Anthropology has been predicated on fieldwork over the past century. Though fieldwork is not the only way to become an anthropologist, it certain has been considered a prerequisite over the years by many in the field of anthropology.
Thomas Barfield (1997) defines fieldwork as the “Intense, long-term anthropological research conducted among a community of people.” I do not expect anyone to spend an intense, long-term period doing this project. However, you will be doing fieldwork though in a more limited form.
The main methodological approaches used in fieldwork are often qualitative methods. There are several different types of methods used. They include:
1. Participation – The interaction of the researcher with members of a community during which the researcher plunges into their activities as completely as possible. (Barfield ed., 348)
2. Observation – Observation is similar to participation and is often called participant-observation. However, I make a distinction between the two. Observation is different, in that, the researcher does not directly interact with the community but simple observes the community. Most often, both participation and observation are used together.
3. Key Informant Interviews – The true sense of key informant interviews can not be gathered in a short time. However, you will be able to utilize this method in a limited way. Interviewing an informant can be done in several different ways. These ways include one long interview or several shorter interviews. Interviews can also be done with a number of people.
4. Surveys – Surveys provide the quantitative side to qualitative research. In other words, surveys often involve numbers. One of the key points of surveys is to access a greater amount of information from people in the community. Surveys vary in form from multiple choice to fill-in-the-blank questions, from long to short. The survey depends on the information the researcher is seeking.
5. Audio – The audio method is used in varying forms. Audio is often used in the interview process to retain data to be reviewed later. Audio can also be used in this project as a methodological approach. By recording what you are doing, the audio can act as a source of information both by way of a written and an audio format.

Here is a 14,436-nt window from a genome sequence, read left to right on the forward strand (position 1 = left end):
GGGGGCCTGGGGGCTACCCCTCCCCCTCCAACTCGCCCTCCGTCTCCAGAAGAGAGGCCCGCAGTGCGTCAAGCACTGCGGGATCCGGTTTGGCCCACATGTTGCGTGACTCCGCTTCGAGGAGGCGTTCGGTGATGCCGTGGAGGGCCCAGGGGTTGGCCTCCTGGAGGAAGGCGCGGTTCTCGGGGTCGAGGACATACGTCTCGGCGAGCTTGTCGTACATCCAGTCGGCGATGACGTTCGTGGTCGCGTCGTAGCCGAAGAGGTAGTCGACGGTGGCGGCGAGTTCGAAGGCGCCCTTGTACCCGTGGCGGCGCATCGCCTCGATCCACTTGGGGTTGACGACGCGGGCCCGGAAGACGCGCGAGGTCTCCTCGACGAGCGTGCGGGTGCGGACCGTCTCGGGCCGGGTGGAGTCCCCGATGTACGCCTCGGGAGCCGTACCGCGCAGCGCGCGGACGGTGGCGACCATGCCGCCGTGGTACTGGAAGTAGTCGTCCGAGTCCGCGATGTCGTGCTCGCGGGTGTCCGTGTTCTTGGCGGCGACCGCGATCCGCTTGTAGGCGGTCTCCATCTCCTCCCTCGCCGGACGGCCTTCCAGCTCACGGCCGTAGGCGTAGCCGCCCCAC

6. Photography and Video– Visual anthropology has been a subfield of anthropology since the early days. Nearly all fieldworkers have used film and/or photography over the past one hundred years as an individual method as well as a method to enhance other methods.
1. First you will need to decide on a “culture” you would like to study. It needs to be a group you are not already a part of or are familiar with beyond a minimal level. Think of different sub-cultures you have access to around school and the greater community.
2. Once you have chosen what you will study now you will need to decide which qualitative methods you will use. You must use at least 4 of the methods. Which methods you use and how you use the methods might and often will chance as you do your study.
3. Now comes the fun part! Jump in and see what you learn.
4. You will need to keep a notebook of your research. It will need to include the notes you take and a time log of when and for how long you did praticapation and/or observation. You will be turning this in as part of the grade.
5. Here is how I want you to write up your project report.
1. A brief overview of what you project is about.
2. The methods you used for your project.
3. The setting in which you did your project.
4. Analysis of data (what did you learn or find out from the data you gathered).
One finally thing, have fun with this project. The object of this exercise is to teach not only about different methodological approaches but to learn about your own culture as well.